10. ^ James Blaine Walker, Fifty Years of Rapid Transit, 1864-1917, published 1918, pp. 224-241
  11. ^ "STATION SPACING FAVORS TIMES SQ.; B.R.T. Plan Might Put Two Express Stops Above There in Seventh Avenue AND EIGHT BLOCKS APART Besides Leaving No Room for New Station Between 42d and 32d Streets on Broadway.". The New York Times. 1913-12-02. ISSN 0362-4331. Retrieved 2016-08-03. 
  12. ^ Joseph Brennan, Abandoned Stations: City Hall (BMT) lower level, accessed March 21, 2007
  13. ^ Joseph Brennan, Abandoned Stations: Lexington Ave (BMT) unfinished platforms, accessed March 21, 2007
  14. ^ "Clipping from The Brooklyn Daily Eagle on". Brooklyn Public Library. 
  15. ^ Transit Commission, New Subways: Proposed Additions to Rapid Transit System, 1922
  16. ^ a b c d e New York Times, [1] Open First Section of Broadway Line, September 5, 1917
  17. ^ a b c d e f g h i New York Times, Open New Subway to Times Square, January 6, 1918
  18. ^ District, New York (State) Public Service Commission First (1919-01-01). Report of the Public Service Commission for the First District of the State of New York. J.B. Lyon Company. 
  19. ^ a b c d e f g h Legislative Documents. J.B. Lyon Company. 1920-01-01.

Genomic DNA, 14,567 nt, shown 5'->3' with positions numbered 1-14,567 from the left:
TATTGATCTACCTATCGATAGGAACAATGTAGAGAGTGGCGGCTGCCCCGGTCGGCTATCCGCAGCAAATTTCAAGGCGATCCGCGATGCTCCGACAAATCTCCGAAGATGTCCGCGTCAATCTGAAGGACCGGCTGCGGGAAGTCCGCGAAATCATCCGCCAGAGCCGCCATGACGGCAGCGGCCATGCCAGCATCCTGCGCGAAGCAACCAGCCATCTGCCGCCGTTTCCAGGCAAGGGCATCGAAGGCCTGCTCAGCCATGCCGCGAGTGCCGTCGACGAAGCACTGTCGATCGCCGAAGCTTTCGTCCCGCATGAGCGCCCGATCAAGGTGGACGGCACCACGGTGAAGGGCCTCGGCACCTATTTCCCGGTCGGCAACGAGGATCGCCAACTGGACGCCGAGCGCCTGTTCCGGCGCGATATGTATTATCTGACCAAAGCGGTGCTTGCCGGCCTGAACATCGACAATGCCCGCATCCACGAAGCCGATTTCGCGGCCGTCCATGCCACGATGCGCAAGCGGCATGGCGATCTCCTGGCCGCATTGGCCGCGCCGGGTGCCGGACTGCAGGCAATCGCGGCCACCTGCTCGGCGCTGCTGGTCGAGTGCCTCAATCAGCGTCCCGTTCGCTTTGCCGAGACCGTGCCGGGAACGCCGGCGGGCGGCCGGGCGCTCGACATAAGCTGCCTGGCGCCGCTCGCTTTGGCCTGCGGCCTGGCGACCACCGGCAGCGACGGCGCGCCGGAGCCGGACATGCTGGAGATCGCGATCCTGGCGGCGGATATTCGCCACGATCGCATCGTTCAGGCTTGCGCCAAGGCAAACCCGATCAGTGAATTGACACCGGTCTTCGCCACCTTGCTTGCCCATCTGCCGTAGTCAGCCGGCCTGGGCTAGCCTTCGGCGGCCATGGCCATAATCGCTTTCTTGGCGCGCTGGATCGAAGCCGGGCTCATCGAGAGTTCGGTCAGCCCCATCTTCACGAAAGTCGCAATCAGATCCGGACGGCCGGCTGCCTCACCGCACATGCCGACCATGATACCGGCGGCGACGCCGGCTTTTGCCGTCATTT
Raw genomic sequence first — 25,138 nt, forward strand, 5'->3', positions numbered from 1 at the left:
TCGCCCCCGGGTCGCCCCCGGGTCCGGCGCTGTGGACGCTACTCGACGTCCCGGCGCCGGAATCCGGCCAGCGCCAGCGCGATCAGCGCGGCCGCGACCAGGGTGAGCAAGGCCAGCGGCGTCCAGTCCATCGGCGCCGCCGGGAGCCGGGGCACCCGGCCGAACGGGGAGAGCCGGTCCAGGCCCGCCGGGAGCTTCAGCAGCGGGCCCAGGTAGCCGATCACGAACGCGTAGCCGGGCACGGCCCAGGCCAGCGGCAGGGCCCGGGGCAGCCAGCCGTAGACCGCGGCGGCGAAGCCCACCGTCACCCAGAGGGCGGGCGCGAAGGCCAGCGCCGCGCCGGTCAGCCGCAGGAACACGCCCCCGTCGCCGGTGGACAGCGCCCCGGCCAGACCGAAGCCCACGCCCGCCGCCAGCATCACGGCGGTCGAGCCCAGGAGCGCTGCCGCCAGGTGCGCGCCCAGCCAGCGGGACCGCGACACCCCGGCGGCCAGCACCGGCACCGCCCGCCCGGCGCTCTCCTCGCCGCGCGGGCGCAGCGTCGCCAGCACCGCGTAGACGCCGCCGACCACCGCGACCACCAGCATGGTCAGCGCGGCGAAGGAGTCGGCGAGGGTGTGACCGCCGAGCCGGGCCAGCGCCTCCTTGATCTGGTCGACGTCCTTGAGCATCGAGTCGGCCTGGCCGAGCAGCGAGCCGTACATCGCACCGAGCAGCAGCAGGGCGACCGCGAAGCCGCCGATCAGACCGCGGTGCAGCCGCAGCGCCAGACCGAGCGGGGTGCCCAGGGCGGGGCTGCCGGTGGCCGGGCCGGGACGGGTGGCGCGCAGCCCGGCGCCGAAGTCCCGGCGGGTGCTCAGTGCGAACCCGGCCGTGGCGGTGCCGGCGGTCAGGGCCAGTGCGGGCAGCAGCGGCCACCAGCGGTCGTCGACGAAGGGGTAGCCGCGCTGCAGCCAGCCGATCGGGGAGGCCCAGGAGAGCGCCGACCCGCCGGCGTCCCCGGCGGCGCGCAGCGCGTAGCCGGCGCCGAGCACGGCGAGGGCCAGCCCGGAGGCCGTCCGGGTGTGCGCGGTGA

20. ^ a b New York Times, Broadway End of Subway Opened, July 10, 1919, page 36
  21. ^ a b c New York Times, Subway to Open Two New Stations, August 31, 1919, page 25
  22. ^ New York Times, Broadway-Fifty-Ninth Street Extension of B.R.T. Subway, August 1, 1920, page 92
  23. ^ New York Times, New B.R.T. Lines Open, August 2, 1920, page 17
  24. ^ [2]
  25. ^ "Ahead of 2nd Ave. Subway opening, MTA officially set to restore W service to Astoria". Second Ave. Sagas. Retrieved 2016-02-19. 
  26. ^ "MTA Confirms W Train is Coming Back". TWC News. Retrieved 2016-02-19. 
  27. ^ "MTA | Press Release | NYC Transit | MTA Advances Work On Second Avenue Subway Service". Retrieved 2016-02-19. 
  28. ^ "MTA | news | Change Allows More Transfers, Faster Commutes for Brooklyn Customers". Retrieved 2016-06-16. 

External links[edit]

Route map: Bing / Google

KML is from Wikidata